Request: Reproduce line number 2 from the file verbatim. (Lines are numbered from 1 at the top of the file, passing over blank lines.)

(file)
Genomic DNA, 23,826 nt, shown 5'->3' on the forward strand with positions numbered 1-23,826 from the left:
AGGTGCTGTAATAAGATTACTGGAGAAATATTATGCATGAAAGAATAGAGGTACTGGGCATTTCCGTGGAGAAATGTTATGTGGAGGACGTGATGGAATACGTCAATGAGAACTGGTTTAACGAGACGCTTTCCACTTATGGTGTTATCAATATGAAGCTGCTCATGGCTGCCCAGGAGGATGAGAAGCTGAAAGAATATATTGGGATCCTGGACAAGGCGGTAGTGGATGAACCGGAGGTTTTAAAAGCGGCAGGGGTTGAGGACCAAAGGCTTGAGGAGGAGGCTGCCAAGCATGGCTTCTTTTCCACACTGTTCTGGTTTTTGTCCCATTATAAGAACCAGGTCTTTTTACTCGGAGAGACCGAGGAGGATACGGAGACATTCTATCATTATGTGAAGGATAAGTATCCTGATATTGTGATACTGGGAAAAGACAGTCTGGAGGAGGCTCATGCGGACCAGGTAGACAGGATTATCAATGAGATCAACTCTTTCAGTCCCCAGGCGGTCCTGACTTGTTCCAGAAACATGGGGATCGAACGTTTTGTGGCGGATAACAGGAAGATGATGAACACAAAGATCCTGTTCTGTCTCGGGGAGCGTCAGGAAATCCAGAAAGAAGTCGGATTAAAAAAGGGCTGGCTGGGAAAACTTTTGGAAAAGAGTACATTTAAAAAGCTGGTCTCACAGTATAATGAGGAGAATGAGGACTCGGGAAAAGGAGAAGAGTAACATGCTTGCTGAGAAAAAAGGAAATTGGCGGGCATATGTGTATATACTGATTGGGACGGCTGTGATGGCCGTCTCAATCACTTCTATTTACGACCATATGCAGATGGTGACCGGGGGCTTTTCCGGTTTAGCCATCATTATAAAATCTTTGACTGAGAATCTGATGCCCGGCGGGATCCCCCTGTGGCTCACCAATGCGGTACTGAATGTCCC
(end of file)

AGGTGCTGTAATAAGATTACTGGAGAAATATTATGCATGAAAGAATAGAGGTACTGGGCATTTCCGTGGAGAAATGTTATGTGGAGGACGTGATGGAATACGTCAATGAGAACTGGTTTAACGAGACGCTTTCCACTTATGGTGTTATCAATATGAAGCTGCTCATGGCTGCCCAGGAGGATGAGAAGCTGAAAGAATATATTGGGATCCTGGACAAGGCGGTAGTGGATGAACCGGAGGTTTTAAAAGCGGCAGGGGTTGAGGACCAAAGGCTTGAGGAGGAGGCTGCCAAGCATGGCTTCTTTTCCACACTGTTCTGGTTTTTGTCCCATTATAAGAACCAGGTCTTTTTACTCGGAGAGACCGAGGAGGATACGGAGACATTCTATCATTATGTGAAGGATAAGTATCCTGATATTGTGATACTGGGAAAAGACAGTCTGGAGGAGGCTCATGCGGACCAGGTAGACAGGATTATCAATGAGATCAACTCTTTCAGTCCCCAGGCGGTCCTGACTTGTTCCAGAAACATGGGGATCGAACGTTTTGTGGCGGATAACAGGAAGATGATGAACACAAAGATCCTGTTCTGTCTCGGGGAGCGTCAGGAAATCCAGAAAGAAGTCGGATTAAAAAAGGGCTGGCTGGGAAAACTTTTGGAAAAGAGTACATTTAAAAAGCTGGTCTCACAGTATAATGAGGAGAATGAGGACTCGGGAAAAGGAGAAGAGTAACATGCTTGCTGAGAAAAAAGGAAATTGGCGGGCATATGTGTATATACTGATTGGGACGGCTGTGATGGCCGTCTCAATCACTTCTATTTACGACCATATGCAGATGGTGACCGGGGGCTTTTCCGGTTTAGCCATCATTATAAAATCTTTGACTGAGAATCTGATGCCCGGCGGGATCCCCCTGTGGCTCACCAATGCGGTACTGAATGTCCC